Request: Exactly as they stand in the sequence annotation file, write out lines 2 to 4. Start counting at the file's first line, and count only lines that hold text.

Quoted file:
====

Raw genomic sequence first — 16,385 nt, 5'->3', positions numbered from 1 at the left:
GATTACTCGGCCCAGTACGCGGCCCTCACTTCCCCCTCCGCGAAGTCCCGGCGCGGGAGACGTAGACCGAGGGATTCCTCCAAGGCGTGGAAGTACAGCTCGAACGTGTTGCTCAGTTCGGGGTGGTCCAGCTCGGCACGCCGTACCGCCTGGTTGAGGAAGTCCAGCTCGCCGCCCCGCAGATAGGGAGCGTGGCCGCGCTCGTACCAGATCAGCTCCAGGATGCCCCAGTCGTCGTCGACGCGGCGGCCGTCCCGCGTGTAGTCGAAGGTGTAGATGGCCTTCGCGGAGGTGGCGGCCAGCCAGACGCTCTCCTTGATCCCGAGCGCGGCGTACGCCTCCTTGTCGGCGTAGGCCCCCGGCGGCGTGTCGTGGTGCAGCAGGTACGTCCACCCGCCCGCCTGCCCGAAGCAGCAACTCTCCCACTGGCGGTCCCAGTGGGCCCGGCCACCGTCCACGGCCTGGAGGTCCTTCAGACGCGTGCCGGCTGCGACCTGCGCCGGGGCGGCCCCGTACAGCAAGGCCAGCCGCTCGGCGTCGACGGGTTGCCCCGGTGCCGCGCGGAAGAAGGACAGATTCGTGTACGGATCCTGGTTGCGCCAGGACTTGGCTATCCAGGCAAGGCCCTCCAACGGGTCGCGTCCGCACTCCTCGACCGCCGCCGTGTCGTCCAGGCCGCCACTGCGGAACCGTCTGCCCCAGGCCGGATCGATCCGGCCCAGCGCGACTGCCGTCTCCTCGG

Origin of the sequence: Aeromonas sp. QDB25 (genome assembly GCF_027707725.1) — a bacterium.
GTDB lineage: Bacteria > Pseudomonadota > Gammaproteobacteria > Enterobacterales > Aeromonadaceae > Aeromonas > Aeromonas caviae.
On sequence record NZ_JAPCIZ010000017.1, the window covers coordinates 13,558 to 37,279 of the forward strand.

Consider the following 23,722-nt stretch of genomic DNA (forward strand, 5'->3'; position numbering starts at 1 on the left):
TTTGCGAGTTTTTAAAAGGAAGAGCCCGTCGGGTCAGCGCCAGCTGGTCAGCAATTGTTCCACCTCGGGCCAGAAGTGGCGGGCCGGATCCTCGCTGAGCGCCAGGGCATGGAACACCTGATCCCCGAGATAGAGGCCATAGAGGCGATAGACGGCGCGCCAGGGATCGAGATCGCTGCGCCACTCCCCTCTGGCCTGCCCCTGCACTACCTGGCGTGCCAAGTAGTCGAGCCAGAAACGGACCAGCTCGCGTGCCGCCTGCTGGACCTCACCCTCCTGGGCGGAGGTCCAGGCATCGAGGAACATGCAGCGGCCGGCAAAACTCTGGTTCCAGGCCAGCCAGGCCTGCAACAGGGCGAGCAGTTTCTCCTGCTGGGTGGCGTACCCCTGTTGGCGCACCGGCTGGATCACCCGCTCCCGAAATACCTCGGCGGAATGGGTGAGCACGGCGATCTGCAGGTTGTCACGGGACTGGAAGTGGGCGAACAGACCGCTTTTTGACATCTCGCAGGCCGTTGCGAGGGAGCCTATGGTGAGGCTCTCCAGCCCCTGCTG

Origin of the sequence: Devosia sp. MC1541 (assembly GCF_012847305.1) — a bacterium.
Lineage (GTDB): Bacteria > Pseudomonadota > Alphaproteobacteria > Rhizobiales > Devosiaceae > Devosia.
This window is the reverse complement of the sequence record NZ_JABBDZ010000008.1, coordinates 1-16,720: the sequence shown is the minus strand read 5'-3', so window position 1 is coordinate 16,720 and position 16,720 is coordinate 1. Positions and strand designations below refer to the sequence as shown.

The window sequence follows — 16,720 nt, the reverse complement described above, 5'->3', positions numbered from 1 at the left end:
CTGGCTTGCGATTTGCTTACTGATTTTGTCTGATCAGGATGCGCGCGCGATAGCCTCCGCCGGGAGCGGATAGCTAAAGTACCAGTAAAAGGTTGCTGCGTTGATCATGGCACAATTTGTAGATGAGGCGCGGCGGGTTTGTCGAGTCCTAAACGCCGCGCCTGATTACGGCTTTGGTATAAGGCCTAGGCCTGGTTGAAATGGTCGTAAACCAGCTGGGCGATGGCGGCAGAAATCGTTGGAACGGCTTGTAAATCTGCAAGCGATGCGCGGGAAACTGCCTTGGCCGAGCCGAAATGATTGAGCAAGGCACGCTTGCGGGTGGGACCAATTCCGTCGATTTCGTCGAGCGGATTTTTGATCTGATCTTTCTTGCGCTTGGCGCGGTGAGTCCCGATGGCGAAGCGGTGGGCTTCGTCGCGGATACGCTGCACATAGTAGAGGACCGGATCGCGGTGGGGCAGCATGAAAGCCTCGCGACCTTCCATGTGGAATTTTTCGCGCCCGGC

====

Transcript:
GATTACTCGGCCCAGTACGCGGCCCTCACTTCCCCCTCCGCGAAGTCCCGGCGCGGGAGACGTAGACCGAGGGATTCCTCCAAGGCGTGGAAGTACAGCTCGAACGTGTTGCTCAGTTCGGGGTGGTCCAGCTCGGCACGCCGTACCGCCTGGTTGAGGAAGTCCAGCTCGCCGCCCCGCAGATAGGGAGCGTGGCCGCGCTCGTACCAGATCAGCTCCAGGATGCCCCAGTCGTCGTCGACGCGGCGGCCGTCCCGCGTGTAGTCGAAGGTGTAGATGGCCTTCGCGGAGGTGGCGGCCAGCCAGACGCTCTCCTTGATCCCGAGCGCGGCGTACGCCTCCTTGTCGGCGTAGGCCCCCGGCGGCGTGTCGTGGTGCAGCAGGTACGTCCACCCGCCCGCCTGCCCGAAGCAGCAACTCTCCCACTGGCGGTCCCAGTGGGCCCGGCCACCGTCCACGGCCTGGAGGTCCTTCAGACGCGTGCCGGCTGCGACCTGCGCCGGGGCGGCCCCGTACAGCAAGGCCAGCCGCTCGGCGTCGACGGGTTGCCCCGGTGCCGCGCGGAAGAAGGACAGATTCGTGTACGGATCCTGGTTGCGCCAGGACTTGGCTATCCAGGCAAGGCCCTCCAACGGGTCGCGTCCGCACTCCTCGACCGCCGCCGTGTCGTCCAGGCCGCCACTGCGGAACCGTCTGCCCCAGGCCGGATCGATCCGGCCCAGCGCGACTGCCGTCTCCTCGG

Origin of the sequence: Aeromonas sp. QDB25 (genome assembly GCF_027707725.1) — a bacterium.
GTDB lineage: Bacteria > Pseudomonadota > Gammaproteobacteria > Enterobacterales > Aeromonadaceae > Aeromonas > Aeromonas caviae.